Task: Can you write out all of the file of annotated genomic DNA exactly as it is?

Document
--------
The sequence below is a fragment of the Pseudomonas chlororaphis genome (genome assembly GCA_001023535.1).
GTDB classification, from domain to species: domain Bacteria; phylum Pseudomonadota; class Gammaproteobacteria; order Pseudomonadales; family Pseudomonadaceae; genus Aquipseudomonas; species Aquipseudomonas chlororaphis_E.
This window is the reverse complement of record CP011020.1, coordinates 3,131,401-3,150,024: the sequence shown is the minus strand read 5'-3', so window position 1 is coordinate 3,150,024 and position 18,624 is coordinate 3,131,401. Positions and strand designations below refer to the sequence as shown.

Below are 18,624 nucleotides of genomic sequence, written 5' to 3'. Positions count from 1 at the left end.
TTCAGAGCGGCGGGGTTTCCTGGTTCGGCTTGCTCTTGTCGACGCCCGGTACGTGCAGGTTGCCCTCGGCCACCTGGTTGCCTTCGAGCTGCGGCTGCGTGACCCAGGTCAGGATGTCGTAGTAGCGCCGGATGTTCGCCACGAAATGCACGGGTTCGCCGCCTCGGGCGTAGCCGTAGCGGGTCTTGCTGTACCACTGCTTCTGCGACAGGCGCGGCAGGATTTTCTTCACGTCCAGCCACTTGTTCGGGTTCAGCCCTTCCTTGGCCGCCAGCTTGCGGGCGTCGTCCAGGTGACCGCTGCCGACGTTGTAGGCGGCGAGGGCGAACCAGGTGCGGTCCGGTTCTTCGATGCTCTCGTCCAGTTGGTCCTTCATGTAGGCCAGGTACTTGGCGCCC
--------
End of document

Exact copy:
The sequence below is a fragment of the Pseudomonas chlororaphis genome (genome assembly GCA_001023535.1).
GTDB classification, from domain to species: domain Bacteria; phylum Pseudomonadota; class Gammaproteobacteria; order Pseudomonadales; family Pseudomonadaceae; genus Aquipseudomonas; species Aquipseudomonas chlororaphis_E.
This window is the reverse complement of record CP011020.1, coordinates 3,131,401-3,150,024: the sequence shown is the minus strand read 5'-3', so window position 1 is coordinate 3,150,024 and position 18,624 is coordinate 3,131,401. Positions and strand designations below refer to the sequence as shown.

Below are 18,624 nucleotides of genomic sequence, written 5' to 3'. Positions count from 1 at the left end.
TTCAGAGCGGCGGGGTTTCCTGGTTCGGCTTGCTCTTGTCGACGCCCGGTACGTGCAGGTTGCCCTCGGCCACCTGGTTGCCTTCGAGCTGCGGCTGCGTGACCCAGGTCAGGATGTCGTAGTAGCGCCGGATGTTCGCCACGAAATGCACGGGTTCGCCGCCTCGGGCGTAGCCGTAGCGGGTCTTGCTGTACCACTGCTTCTGCGACAGGCGCGGCAGGATTTTCTTCACGTCCAGCCACTTGTTCGGGTTCAGCCCTTCCTTGGCCGCCAGCTTGCGGGCGTCGTCCAGGTGACCGCTGCCGACGTTGTAGGCGGCGAGGGCGAACCAGGTGCGGTCCGGTTCTTCGATGCTCTCGTCCAGTTGGTCCTTCATGTAGGCCAGGTACTTGGCGCCC